The glorious thing about the story—and no, I am not among those who wish Radel well in his recovery efforts because Radel had no interest in recovery until he was not only arrested for his criminal behavior, but only after it had finally been made clear that the arrest was actually going to be reported in public, thus suggesting his effort at "rehabilitation" was aimed squarely at rehabilitating himself for public service purposes, a task which has become so ridiculously easy that you can do it in the span of a few weeks now, with the help of any decent speechwriter—is that nobody involved is making any argument that Radel has not gotten the Important White Person version of justice. There is no pretense among his peers that perhaps being an admitted cokehead disqualifies him for his job: How many employees at any other place of business would get the same treatment? There are no musings that perhaps now that it has been proven that some very small but measurable percentage of Congress are abusers of illegal drugs, we should be drug testing the lot of them before giving them their paychecks; Trey Radel himself was a proponent of those very tests, when it came to poorer Americans than him being subjected to them.
Read more on Rep. Trey Radel below the fold.
If he had been caught in Florida instead of the nation's capitol, the same charge would meet with substantial prison time and a new felony record that would dog him for the rest of his employable life; nobody important cares. If he had skin of a darker color, possessing what he possessed might have been sufficient for prosecutors to suppose he was distributing it to others as well, and not merely using it; it goes without saying, though, that congressmen ought to be allowed to carry enough of the stuff for themselves and a few new friends without being accused of anything but being a thoughtful host.
Nope. We really have fully internalized the notion that Important White Congressman ought to be able to break the same laws as the little people and not suffer the little people consequences. No prison, no loss of job, no peeing in a cup, no assumption of a mind genetically predisposed to crime, no nothing; he is a victim of bad judgment, nothing more. Just as a mortgage company can manufacture fraudulent documents without it being considered "that kind" of fraud, or a financial company can sell a product as crooked as they like and not one person involved will ever feel the smooth polished steel of a pair of handcuffs—good luck doing the same on a street corner, without the cover of a government agency that winces at the headache of an economy in which you, big important lawyered-up you, are not peddling your wares, now you can even be a congressman and do even cocaine on the job and there will be ten important moral scolds defending you for every one that supposes you unfit. The difference between prince and pauper is that stark, now.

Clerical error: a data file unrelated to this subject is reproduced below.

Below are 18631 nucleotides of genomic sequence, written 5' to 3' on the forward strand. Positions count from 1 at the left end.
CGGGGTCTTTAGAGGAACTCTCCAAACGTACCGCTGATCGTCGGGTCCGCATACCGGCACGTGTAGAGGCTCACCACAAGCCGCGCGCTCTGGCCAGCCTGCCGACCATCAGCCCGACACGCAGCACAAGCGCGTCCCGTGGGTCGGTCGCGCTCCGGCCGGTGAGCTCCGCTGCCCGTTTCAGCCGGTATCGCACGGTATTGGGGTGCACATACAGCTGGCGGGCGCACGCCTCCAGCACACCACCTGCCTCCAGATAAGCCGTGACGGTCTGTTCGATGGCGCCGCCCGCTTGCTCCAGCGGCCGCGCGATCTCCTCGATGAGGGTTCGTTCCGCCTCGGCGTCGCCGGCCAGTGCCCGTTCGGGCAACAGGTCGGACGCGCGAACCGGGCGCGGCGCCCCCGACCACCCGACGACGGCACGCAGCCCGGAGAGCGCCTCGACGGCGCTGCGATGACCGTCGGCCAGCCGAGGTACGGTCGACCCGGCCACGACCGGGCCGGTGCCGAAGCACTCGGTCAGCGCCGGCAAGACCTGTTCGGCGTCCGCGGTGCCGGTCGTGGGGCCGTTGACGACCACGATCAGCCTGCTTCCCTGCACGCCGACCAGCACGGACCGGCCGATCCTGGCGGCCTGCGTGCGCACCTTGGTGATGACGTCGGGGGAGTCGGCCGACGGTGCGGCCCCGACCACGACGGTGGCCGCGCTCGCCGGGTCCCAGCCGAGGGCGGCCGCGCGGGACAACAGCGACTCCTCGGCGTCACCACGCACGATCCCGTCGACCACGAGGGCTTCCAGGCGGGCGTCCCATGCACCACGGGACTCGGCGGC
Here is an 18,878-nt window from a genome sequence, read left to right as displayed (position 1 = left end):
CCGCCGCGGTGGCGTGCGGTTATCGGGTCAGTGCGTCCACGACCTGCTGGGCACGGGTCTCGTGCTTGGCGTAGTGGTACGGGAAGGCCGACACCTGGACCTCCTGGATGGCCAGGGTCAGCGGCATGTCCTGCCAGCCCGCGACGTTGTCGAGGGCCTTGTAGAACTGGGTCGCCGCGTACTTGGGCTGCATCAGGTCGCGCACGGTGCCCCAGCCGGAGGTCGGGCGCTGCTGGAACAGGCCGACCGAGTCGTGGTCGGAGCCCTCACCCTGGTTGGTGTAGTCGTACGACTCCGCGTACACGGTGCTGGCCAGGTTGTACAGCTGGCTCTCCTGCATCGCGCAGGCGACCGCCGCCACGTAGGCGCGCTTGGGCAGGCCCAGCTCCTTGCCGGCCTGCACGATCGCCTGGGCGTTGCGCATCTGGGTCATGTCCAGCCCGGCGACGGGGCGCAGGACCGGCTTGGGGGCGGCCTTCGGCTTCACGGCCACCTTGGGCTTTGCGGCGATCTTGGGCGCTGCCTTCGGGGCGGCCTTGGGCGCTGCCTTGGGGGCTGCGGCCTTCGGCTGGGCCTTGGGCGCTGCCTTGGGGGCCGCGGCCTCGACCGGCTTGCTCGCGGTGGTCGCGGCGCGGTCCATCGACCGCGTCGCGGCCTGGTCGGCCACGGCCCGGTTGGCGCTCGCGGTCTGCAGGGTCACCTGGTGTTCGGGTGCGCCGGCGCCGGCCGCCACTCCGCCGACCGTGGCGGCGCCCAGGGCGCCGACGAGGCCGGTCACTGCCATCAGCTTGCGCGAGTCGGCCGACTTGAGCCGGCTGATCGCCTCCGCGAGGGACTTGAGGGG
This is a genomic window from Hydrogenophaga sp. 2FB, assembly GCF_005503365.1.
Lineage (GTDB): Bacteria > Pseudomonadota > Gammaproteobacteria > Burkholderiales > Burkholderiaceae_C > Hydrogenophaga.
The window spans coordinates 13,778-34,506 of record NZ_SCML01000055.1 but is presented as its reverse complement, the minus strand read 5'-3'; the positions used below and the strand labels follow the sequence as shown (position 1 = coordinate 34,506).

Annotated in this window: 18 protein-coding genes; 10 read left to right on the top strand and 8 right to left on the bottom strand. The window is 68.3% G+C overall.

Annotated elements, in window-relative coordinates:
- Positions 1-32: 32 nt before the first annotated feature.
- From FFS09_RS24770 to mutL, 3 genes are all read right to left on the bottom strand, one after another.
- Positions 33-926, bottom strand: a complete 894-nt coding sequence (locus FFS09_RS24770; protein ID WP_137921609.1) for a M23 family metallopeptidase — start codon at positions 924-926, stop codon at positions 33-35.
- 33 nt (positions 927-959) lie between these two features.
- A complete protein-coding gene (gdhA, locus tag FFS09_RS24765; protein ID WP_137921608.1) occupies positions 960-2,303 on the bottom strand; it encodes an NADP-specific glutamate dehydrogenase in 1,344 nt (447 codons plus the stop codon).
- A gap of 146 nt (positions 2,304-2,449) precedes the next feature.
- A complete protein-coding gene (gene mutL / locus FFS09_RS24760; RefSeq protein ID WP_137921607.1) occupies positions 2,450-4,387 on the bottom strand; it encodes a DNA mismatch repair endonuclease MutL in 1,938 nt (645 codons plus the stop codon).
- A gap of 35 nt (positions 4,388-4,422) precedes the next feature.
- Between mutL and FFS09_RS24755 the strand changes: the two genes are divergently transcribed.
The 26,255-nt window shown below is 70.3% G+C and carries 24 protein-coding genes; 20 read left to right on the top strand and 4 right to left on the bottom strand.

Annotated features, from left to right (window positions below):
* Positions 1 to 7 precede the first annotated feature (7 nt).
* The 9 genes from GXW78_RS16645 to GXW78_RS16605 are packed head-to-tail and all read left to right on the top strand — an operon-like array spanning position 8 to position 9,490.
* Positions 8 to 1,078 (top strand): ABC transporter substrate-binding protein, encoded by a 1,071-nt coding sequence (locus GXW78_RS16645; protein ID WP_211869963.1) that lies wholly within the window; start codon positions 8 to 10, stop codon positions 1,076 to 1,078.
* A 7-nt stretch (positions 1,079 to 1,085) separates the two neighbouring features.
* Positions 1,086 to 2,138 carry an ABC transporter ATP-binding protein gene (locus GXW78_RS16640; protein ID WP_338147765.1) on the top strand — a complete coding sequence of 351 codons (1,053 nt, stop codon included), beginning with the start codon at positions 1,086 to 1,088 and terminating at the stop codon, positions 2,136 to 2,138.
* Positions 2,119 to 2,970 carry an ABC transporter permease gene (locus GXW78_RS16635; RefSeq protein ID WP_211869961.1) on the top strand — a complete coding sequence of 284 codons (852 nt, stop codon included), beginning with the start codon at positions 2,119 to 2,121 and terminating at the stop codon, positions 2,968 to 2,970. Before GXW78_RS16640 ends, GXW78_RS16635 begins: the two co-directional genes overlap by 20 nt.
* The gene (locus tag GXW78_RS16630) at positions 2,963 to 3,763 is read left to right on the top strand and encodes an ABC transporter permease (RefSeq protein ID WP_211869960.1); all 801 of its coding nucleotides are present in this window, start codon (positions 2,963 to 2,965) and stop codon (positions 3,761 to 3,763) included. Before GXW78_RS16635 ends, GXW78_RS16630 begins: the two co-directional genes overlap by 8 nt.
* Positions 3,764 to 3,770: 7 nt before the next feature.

Forget whether 10,000 people might lose their own jobs for the same offense; the Beltway fight will be how much mere moral disapprobation we ought to be tossing the good hypocritical tough-on-crime coked-up drug-testing-advocating important person's way, and how much moral disapprobation might be too much. Oh, there will still be moral scolds, mind you, but their guns will be pointed the other way on this one, as they so often are, and the columns and letters and interviewees will demand that a man who has declared himself redeemed ought to be redeemed, because that is what Christ would want, and more than one of those scolding demands for forgiveness will be written by people who have little packets of fine white powder in their own desk drawers and who have already decided which of the white-shoe firms will tell the world they too are now reformed, if the wrong person ever opens that drawer. Did you know that some columnists once did the Mary Jane? It is true, and you can admit that sort of thing in these modern times because nobody gives a shit whether our thought leaders once did the Mary Jane, so long as the lesser people out there in the rest of the nation know that we still intend to destroy them if they try the same thing.
Congratulations, then. Truly, Mr. Radel, you have achieved the pinnacle of Important Personship. Your redemption is now all but complete, all you need do now is say you made mistakes a few more times and every anti-drug, tough-on-crime moral scold in the capital will shake your hand and call you a patriot and tell you where you can buy your goddamn important person drugs again. Because values, my good man. Values.